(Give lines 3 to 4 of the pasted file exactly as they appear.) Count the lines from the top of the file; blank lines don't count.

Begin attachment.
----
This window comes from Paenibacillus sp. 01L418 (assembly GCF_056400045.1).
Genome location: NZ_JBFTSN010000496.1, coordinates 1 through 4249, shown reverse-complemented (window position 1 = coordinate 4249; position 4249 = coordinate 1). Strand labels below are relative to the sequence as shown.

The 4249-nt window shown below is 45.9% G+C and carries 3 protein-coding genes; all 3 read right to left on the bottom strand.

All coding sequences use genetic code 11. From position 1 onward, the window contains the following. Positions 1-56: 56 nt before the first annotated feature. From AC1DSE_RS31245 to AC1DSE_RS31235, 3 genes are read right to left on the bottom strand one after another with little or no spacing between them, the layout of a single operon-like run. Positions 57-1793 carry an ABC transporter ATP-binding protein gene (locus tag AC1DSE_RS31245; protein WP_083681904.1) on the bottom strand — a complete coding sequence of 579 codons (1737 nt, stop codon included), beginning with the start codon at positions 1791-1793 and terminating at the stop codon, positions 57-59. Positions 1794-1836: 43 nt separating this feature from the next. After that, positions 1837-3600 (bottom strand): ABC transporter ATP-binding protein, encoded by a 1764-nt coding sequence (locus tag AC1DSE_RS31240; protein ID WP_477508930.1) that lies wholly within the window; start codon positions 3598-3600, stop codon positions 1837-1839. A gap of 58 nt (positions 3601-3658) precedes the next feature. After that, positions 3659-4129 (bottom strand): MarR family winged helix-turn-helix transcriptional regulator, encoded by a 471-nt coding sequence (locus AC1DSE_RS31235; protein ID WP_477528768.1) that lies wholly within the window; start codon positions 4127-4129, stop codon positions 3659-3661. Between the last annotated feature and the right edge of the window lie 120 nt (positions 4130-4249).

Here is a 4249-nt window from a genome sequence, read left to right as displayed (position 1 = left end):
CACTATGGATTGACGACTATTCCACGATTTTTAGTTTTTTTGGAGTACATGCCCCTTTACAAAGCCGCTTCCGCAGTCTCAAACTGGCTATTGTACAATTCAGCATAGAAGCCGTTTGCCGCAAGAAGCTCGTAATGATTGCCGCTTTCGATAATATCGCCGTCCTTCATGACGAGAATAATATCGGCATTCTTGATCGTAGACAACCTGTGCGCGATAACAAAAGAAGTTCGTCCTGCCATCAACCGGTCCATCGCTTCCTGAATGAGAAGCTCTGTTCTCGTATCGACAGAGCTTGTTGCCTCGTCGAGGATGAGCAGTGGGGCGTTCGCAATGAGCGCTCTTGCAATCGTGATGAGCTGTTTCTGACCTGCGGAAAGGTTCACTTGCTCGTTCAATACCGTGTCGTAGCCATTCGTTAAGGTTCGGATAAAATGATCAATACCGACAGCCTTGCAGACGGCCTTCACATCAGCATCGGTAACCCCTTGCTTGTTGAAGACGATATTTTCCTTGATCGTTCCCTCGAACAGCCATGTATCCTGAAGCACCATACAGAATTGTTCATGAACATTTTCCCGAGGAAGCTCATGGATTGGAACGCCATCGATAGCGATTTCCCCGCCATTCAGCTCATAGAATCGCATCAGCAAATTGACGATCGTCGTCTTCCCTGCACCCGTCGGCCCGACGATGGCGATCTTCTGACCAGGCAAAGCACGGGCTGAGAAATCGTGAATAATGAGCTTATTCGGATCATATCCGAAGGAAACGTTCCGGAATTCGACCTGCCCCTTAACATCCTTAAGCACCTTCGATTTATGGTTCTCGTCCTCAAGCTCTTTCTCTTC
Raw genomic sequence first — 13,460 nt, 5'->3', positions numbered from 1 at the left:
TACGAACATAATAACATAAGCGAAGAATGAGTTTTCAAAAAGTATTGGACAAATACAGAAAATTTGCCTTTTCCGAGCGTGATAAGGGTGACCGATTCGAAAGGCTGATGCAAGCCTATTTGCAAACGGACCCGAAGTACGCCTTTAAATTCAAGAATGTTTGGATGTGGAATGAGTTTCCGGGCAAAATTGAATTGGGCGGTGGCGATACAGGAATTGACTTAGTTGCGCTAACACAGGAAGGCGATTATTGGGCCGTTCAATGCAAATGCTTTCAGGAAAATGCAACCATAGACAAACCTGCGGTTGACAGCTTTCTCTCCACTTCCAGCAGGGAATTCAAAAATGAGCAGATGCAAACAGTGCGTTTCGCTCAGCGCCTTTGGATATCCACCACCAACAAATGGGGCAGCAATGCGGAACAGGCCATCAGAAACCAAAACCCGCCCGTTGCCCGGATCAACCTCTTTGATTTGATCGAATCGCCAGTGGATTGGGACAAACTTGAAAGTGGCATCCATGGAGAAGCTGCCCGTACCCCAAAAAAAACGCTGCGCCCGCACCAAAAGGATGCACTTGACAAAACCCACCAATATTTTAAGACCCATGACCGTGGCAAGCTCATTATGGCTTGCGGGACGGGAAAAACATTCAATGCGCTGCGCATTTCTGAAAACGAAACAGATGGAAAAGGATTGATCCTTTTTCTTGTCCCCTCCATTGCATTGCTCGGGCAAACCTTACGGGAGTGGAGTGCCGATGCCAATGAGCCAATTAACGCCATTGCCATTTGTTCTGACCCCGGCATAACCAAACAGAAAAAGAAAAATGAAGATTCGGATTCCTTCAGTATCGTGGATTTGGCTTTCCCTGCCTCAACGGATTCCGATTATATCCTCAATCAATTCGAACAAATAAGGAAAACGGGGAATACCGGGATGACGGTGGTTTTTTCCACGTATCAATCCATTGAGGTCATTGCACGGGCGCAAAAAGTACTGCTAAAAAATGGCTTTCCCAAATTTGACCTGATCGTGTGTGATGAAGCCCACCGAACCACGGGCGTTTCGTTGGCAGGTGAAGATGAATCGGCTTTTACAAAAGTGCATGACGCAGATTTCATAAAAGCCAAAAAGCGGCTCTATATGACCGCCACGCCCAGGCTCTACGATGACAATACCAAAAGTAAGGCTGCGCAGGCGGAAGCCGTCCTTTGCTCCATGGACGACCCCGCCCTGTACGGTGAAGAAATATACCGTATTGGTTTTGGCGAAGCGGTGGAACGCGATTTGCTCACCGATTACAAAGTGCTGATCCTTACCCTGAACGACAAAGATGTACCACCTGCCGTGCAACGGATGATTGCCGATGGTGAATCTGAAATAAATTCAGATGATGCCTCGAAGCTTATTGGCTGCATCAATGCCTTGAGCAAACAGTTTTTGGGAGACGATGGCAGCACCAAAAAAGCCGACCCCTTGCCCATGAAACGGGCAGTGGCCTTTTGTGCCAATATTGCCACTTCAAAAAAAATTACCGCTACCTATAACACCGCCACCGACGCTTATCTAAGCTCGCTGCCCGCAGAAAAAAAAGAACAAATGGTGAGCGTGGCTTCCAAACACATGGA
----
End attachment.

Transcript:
The 4249-nt window shown below is 45.9% G+C and carries 3 protein-coding genes; all 3 read right to left on the bottom strand.

All coding sequences use genetic code 11. From position 1 onward, the window contains the following. Positions 1-56: 56 nt before the first annotated feature. From AC1DSE_RS31245 to AC1DSE_RS31235, 3 genes are read right to left on the bottom strand one after another with little or no spacing between them, the layout of a single operon-like run. Positions 57-1793 carry an ABC transporter ATP-binding protein gene (locus tag AC1DSE_RS31245; protein WP_083681904.1) on the bottom strand — a complete coding sequence of 579 codons (1737 nt, stop codon included), beginning with the start codon at positions 1791-1793 and terminating at the stop codon, positions 57-59. Positions 1794-1836: 43 nt separating this feature from the next. After that, positions 1837-3600 (bottom strand): ABC transporter ATP-binding protein, encoded by a 1764-nt coding sequence (locus tag AC1DSE_RS31240; protein ID WP_477508930.1) that lies wholly within the window; start codon positions 3598-3600, stop codon positions 1837-1839. A gap of 58 nt (positions 3601-3658) precedes the next feature. After that, positions 3659-4129 (bottom strand): MarR family winged helix-turn-helix transcriptional regulator, encoded by a 471-nt coding sequence (locus AC1DSE_RS31235; protein ID WP_477528768.1) that lies wholly within the window; start codon positions 4127-4129, stop codon positions 3659-3661. Between the last annotated feature and the right edge of the window lie 120 nt (positions 4130-4249).